The stock market will fall 13% to a new low for the year after a tepid jobs report means inflation will hold and the Fed will continue to tighten, according to Bank of America.

The stock market will fall 13% to a new low for the year after a tepid jobs report means inflation will hold and the Fed will continue to tighten, according to Bank of America.

Traders work on the floor of the New York Stock Exchange (NYSE)David Dee Delgado/Getty Images

The stock market is poised to hit new lows later this year after the July jobs report, Bank of America said in a note on Friday.

That’s because inflation is likely to persist and the Fed will be forced to continue tightening financial conditions.

“I still think the end game is SPX [below] 3,600,” BofA said, representing a 13% downside potential.

The stock market is poised to hit a new low in 2022 as good news is now bad news for investors processing economic data, according to Bank of America’s Michael Hartnett.

In a note on Friday, Hartnett said a strong July jobs report of more than 400,000 new jobs would lead to a lower stock market over the next four weeks. July employment report Finally, 528,000 new jobs were gained, more than double economists’ estimates, as the economy proves resilient.

The S&P 500 it immediately fell 1% after the July jobs report was released before recovering some of its losses. Hartnett expects the S&P 500 to eventually trade below 3,600, representing a potential downside of 13% from current levels.

The strong jobs report means that high inflation is likely to stick around longer than most think, meaning the Federal Reserve will be forced to continue its policy of aggressive interest rate hikes in the next meeting of the Federal Open Market Committee at the end of September.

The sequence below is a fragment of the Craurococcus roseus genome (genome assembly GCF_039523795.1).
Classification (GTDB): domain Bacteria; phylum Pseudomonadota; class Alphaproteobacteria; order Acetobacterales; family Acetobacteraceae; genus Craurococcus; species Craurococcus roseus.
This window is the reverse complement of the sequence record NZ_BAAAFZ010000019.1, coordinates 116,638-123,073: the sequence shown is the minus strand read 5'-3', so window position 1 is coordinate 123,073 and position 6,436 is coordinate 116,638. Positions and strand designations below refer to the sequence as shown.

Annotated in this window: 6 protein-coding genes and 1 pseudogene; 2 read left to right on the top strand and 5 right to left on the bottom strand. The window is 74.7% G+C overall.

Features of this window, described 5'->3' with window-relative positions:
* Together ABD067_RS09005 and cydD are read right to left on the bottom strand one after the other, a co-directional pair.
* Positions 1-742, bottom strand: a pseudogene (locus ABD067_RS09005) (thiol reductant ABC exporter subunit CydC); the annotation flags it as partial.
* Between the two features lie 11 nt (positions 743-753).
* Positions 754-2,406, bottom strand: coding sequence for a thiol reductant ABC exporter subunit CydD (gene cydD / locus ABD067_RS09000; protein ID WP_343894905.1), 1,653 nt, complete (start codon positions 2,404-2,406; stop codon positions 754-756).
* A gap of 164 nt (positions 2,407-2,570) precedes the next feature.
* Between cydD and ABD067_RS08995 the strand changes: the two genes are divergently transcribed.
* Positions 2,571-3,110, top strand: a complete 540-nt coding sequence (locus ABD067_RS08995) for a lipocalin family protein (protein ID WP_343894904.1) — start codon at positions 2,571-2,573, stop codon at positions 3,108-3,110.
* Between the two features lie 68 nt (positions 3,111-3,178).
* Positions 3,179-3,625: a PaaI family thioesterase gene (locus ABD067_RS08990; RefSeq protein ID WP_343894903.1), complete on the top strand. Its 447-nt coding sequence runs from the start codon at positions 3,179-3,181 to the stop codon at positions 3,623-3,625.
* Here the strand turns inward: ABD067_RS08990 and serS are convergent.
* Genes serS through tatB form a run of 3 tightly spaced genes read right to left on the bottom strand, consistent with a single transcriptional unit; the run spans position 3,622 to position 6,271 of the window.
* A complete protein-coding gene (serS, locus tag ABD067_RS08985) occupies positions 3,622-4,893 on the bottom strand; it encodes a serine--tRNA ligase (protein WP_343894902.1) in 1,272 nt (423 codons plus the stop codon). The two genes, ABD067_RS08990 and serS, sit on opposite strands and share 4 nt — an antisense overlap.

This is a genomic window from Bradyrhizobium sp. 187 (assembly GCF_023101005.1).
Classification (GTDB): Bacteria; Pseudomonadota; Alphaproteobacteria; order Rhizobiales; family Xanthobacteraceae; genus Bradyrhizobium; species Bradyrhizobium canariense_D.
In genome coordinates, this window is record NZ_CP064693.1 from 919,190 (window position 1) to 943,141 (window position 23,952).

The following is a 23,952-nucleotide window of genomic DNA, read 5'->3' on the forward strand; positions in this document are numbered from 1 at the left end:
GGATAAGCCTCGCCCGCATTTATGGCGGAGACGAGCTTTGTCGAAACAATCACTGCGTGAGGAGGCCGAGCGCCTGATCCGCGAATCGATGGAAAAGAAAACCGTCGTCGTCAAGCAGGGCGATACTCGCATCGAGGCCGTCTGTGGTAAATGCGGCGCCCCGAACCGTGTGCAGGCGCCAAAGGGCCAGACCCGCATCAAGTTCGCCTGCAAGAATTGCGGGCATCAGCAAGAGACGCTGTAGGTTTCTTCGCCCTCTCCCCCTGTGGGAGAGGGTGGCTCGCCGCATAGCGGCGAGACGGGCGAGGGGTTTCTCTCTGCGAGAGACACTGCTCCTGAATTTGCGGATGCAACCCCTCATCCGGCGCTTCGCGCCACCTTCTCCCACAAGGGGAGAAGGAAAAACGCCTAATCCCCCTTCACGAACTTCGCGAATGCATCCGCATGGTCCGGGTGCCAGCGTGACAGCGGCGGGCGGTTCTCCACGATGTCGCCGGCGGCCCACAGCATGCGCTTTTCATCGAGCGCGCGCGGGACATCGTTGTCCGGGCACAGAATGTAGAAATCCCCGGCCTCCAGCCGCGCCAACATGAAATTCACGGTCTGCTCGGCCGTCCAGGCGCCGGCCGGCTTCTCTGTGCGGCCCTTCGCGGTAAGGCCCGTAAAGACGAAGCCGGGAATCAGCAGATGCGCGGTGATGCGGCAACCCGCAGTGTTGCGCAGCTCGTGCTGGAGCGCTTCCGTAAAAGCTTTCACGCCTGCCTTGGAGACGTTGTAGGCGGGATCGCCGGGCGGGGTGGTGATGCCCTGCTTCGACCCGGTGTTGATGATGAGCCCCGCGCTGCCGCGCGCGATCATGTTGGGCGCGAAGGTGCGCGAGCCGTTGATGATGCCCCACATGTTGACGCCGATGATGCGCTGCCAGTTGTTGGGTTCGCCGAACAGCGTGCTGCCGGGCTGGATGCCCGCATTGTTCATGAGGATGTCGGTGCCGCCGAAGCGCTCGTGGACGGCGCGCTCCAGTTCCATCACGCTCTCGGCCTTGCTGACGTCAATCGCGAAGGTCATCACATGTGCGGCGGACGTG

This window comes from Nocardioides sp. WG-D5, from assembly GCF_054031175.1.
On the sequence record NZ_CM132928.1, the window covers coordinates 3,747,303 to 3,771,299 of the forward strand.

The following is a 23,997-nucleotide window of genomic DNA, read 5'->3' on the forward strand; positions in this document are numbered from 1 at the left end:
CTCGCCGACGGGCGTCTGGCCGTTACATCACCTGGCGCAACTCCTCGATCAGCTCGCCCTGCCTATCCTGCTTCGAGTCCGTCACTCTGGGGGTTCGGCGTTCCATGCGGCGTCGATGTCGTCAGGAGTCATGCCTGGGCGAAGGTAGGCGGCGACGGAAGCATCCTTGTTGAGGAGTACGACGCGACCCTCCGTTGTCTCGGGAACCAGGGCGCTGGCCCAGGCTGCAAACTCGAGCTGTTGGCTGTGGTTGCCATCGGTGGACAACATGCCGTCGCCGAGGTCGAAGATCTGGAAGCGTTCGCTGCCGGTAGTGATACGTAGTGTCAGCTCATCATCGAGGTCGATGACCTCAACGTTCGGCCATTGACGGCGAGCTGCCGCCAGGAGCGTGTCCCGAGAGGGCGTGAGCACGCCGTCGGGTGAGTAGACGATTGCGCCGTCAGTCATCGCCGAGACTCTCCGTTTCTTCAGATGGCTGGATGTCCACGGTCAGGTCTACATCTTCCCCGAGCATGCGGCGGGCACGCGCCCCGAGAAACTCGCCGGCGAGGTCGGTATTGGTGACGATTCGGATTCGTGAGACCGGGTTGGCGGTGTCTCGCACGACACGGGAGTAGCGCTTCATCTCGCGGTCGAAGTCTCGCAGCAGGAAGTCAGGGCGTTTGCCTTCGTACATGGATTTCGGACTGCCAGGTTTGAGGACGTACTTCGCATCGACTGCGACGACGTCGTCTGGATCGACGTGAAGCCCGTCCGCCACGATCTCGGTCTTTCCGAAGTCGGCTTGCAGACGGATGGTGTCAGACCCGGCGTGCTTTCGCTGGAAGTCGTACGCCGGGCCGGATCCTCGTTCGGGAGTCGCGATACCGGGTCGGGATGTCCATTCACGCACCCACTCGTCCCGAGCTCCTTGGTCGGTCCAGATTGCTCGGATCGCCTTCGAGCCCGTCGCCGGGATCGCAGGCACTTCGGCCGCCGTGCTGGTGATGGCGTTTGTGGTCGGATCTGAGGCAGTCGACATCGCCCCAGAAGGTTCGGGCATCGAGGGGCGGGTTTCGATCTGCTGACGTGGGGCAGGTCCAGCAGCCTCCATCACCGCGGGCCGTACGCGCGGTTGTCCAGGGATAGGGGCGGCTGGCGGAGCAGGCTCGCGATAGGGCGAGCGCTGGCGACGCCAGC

Between now and then, the Fed will have two CPI reports and the August jobs report to better assess whether it should raise interest rates by another 75 basis points to combat inflation.

Recall that the recent 14% rise in the stock market was supercharged in July by Fed Chairman Jerome Powell’s comment that the Fed will not anticipate future rate hike plans in the future and will focus solely on data incoming to make their decision, leaving the door open. for a possible pivot.

If economic data continues to be strong and inflation persists, expect more interest rate hikes that will ultimately cause the stock market to shrink, according to Hartnett.

The story continues

“[It’s] very hard on inflation [of] 2% to 3% [over the] the next 12 months without [a] great recession,” Hartnett said.

But a recession seems less likely given that the U.S. economy has added more than 3 million new jobs so far this year, helping push the unemployment rate to just 3.5% Meanwhile, unemployment insurance claims remain near historic lows. This strength in the labor market is not typical of an economy on the brink of recession.

Still, high inflation and tepid economic growth could open the door to stagnation, which Hartnett expects will return in the fourth quarter of the year and present a major short-term opportunity for investors.

“Painful meeting for many. We say undo the S&P 500 above 4,200, short the S&P 500 above 4,342,” Hartnett said.

Read the original article at Business Insider



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About the Author: Chaz Cutler

My name is Chasity. I love to follow the stock market and financial news!